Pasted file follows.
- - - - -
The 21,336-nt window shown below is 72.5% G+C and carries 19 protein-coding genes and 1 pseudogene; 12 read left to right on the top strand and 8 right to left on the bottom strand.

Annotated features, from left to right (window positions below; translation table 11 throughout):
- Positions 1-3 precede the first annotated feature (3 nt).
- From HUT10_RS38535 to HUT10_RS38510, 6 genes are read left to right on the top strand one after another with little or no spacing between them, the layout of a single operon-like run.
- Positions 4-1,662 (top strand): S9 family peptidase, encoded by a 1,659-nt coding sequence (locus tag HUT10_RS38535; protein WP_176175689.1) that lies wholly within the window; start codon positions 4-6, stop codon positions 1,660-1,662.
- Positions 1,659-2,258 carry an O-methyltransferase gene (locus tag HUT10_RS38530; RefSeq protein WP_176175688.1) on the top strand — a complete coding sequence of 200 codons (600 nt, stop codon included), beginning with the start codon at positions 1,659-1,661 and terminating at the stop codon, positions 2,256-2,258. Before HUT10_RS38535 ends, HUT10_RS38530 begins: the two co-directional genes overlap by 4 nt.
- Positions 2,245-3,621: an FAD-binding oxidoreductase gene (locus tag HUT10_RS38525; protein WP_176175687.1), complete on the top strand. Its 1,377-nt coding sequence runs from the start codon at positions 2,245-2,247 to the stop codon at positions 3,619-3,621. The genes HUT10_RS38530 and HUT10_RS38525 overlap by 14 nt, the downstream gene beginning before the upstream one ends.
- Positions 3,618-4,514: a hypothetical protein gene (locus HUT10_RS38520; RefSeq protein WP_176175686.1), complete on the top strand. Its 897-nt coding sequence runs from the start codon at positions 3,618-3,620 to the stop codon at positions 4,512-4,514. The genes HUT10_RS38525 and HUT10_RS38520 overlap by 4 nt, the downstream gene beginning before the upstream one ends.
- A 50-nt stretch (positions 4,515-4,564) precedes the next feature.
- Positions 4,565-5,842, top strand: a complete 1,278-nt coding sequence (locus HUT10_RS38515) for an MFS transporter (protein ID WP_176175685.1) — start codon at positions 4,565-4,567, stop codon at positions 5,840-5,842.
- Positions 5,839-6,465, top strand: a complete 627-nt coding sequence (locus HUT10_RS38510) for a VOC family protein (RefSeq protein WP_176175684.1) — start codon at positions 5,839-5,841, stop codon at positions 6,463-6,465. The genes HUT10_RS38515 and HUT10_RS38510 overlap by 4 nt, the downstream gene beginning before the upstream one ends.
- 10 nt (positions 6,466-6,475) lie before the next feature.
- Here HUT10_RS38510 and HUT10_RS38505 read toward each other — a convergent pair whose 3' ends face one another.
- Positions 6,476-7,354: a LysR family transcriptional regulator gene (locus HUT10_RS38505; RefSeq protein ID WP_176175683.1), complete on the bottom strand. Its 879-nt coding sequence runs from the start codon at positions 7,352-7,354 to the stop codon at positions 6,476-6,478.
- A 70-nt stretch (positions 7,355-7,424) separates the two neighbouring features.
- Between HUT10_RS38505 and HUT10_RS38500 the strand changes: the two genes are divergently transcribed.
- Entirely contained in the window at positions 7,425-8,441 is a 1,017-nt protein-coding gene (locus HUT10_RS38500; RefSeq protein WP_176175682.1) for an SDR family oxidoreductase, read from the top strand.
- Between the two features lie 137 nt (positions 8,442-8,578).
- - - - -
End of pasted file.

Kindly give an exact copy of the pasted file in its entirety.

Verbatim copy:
The 21,336-nt window shown below is 72.5% G+C and carries 19 protein-coding genes and 1 pseudogene; 12 read left to right on the top strand and 8 right to left on the bottom strand.

Annotated features, from left to right (window positions below; translation table 11 throughout):
- Positions 1-3 precede the first annotated feature (3 nt).
- From HUT10_RS38535 to HUT10_RS38510, 6 genes are read left to right on the top strand one after another with little or no spacing between them, the layout of a single operon-like run.
- Positions 4-1,662 (top strand): S9 family peptidase, encoded by a 1,659-nt coding sequence (locus tag HUT10_RS38535; protein WP_176175689.1) that lies wholly within the window; start codon positions 4-6, stop codon positions 1,660-1,662.
- Positions 1,659-2,258 carry an O-methyltransferase gene (locus tag HUT10_RS38530; RefSeq protein WP_176175688.1) on the top strand — a complete coding sequence of 200 codons (600 nt, stop codon included), beginning with the start codon at positions 1,659-1,661 and terminating at the stop codon, positions 2,256-2,258. Before HUT10_RS38535 ends, HUT10_RS38530 begins: the two co-directional genes overlap by 4 nt.
- Positions 2,245-3,621: an FAD-binding oxidoreductase gene (locus tag HUT10_RS38525; protein WP_176175687.1), complete on the top strand. Its 1,377-nt coding sequence runs from the start codon at positions 2,245-2,247 to the stop codon at positions 3,619-3,621. The genes HUT10_RS38530 and HUT10_RS38525 overlap by 14 nt, the downstream gene beginning before the upstream one ends.
- Positions 3,618-4,514: a hypothetical protein gene (locus HUT10_RS38520; RefSeq protein WP_176175686.1), complete on the top strand. Its 897-nt coding sequence runs from the start codon at positions 3,618-3,620 to the stop codon at positions 4,512-4,514. The genes HUT10_RS38525 and HUT10_RS38520 overlap by 4 nt, the downstream gene beginning before the upstream one ends.
- A 50-nt stretch (positions 4,515-4,564) precedes the next feature.
- Positions 4,565-5,842, top strand: a complete 1,278-nt coding sequence (locus HUT10_RS38515) for an MFS transporter (protein ID WP_176175685.1) — start codon at positions 4,565-4,567, stop codon at positions 5,840-5,842.
- Positions 5,839-6,465, top strand: a complete 627-nt coding sequence (locus HUT10_RS38510) for a VOC family protein (RefSeq protein WP_176175684.1) — start codon at positions 5,839-5,841, stop codon at positions 6,463-6,465. The genes HUT10_RS38515 and HUT10_RS38510 overlap by 4 nt, the downstream gene beginning before the upstream one ends.
- 10 nt (positions 6,466-6,475) lie before the next feature.
- Here HUT10_RS38510 and HUT10_RS38505 read toward each other — a convergent pair whose 3' ends face one another.
- Positions 6,476-7,354: a LysR family transcriptional regulator gene (locus HUT10_RS38505; RefSeq protein ID WP_176175683.1), complete on the bottom strand. Its 879-nt coding sequence runs from the start codon at positions 7,352-7,354 to the stop codon at positions 6,476-6,478.
- A 70-nt stretch (positions 7,355-7,424) separates the two neighbouring features.
- Between HUT10_RS38505 and HUT10_RS38500 the strand changes: the two genes are divergently transcribed.
- Entirely contained in the window at positions 7,425-8,441 is a 1,017-nt protein-coding gene (locus HUT10_RS38500; RefSeq protein WP_176175682.1) for an SDR family oxidoreductase, read from the top strand.
- Between the two features lie 137 nt (positions 8,442-8,578).